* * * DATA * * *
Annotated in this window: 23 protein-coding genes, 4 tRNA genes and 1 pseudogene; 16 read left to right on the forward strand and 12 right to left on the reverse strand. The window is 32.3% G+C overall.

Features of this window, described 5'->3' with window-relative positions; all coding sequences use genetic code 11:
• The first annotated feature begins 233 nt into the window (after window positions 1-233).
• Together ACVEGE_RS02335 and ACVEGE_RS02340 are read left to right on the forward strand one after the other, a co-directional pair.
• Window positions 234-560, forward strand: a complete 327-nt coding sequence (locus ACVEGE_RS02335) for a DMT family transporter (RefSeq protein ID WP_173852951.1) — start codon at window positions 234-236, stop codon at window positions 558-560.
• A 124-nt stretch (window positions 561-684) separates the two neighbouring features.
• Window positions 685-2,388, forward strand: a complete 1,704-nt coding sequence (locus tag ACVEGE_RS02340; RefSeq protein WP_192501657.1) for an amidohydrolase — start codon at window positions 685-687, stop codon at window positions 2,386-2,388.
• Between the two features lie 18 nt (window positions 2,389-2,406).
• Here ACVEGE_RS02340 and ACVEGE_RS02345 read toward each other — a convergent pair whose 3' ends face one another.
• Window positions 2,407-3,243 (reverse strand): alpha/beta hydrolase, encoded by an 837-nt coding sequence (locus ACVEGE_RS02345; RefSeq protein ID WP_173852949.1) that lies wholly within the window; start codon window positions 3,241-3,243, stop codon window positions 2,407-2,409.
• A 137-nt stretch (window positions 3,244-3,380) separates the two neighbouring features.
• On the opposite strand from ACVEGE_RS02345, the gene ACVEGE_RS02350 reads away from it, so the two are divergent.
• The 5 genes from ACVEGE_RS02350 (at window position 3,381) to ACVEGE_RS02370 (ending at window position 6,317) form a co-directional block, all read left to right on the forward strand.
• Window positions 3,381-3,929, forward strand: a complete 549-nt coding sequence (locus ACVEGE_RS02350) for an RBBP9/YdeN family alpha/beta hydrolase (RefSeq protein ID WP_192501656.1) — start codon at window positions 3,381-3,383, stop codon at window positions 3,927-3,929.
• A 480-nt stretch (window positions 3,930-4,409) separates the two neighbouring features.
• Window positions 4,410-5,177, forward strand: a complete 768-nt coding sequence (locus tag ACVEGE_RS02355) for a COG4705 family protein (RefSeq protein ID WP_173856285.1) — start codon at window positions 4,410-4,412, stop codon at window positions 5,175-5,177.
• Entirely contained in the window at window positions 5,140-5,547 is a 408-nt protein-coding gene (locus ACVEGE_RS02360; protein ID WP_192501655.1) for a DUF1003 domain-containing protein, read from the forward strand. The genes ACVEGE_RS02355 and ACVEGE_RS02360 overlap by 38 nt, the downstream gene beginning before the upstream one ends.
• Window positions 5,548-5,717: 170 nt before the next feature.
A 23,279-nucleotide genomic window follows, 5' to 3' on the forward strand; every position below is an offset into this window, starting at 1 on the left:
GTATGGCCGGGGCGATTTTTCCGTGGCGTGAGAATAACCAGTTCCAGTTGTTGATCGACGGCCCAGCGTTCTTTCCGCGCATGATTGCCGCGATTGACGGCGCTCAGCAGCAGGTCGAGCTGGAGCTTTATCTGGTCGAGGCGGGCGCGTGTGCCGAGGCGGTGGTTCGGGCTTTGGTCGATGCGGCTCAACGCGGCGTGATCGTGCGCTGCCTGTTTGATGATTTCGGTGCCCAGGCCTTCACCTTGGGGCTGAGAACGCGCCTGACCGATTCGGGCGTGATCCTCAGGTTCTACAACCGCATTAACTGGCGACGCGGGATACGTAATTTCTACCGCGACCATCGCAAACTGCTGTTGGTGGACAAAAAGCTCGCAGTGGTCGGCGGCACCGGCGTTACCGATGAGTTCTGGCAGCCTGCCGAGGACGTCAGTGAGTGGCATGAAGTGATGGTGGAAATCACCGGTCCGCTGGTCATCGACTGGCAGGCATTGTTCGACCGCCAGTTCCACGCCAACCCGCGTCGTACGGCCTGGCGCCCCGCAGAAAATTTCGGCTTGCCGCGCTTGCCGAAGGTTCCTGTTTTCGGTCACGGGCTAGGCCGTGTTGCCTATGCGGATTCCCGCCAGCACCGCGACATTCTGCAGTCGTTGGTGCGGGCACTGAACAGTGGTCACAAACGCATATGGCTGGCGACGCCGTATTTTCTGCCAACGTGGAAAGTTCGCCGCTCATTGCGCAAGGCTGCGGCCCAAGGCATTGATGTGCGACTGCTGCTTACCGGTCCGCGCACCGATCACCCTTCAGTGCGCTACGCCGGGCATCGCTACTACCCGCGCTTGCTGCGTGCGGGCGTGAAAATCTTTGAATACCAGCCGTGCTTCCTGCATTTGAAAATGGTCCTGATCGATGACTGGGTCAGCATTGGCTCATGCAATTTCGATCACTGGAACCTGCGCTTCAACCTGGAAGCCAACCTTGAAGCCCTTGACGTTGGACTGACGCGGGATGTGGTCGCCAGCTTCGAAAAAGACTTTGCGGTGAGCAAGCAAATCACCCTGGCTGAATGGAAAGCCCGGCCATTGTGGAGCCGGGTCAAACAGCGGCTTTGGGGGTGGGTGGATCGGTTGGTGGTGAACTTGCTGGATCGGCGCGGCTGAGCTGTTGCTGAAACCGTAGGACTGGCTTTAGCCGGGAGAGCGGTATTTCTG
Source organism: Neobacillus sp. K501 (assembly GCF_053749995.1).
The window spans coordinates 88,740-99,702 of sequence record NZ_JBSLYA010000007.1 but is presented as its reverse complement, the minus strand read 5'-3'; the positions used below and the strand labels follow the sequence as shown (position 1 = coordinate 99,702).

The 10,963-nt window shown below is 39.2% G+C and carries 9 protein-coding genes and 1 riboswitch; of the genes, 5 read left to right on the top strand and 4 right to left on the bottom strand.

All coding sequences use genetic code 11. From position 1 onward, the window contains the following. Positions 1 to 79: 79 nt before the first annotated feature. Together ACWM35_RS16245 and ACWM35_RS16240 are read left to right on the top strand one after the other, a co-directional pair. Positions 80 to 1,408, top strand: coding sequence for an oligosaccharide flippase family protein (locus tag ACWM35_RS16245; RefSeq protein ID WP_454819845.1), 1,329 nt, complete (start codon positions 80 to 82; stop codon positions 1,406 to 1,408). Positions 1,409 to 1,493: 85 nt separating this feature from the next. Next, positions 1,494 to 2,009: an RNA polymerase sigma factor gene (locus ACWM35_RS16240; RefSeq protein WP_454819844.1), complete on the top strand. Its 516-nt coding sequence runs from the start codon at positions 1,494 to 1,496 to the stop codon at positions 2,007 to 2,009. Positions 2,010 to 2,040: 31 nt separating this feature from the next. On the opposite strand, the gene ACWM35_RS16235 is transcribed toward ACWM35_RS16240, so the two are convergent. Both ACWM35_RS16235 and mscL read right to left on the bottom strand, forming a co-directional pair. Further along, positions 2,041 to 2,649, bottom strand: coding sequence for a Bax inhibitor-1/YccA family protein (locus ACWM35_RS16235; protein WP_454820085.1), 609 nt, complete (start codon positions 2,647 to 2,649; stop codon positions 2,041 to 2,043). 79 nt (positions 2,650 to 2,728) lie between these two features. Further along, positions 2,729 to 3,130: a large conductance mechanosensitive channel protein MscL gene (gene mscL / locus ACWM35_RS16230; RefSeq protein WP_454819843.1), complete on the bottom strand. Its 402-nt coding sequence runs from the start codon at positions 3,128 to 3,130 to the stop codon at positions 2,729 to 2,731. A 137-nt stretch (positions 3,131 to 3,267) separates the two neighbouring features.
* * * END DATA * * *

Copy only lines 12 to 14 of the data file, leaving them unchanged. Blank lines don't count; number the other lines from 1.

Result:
• On the opposite strand from ACVEGE_RS02345, the gene ACVEGE_RS02350 reads away from it, so the two are divergent.
• The 5 genes from ACVEGE_RS02350 (at window position 3,381) to ACVEGE_RS02370 (ending at window position 6,317) form a co-directional block, all read left to right on the forward strand.
• Window positions 3,381-3,929, forward strand: a complete 549-nt coding sequence (locus ACVEGE_RS02350) for an RBBP9/YdeN family alpha/beta hydrolase (RefSeq protein ID WP_192501656.1) — start codon at window positions 3,381-3,383, stop codon at window positions 3,927-3,929.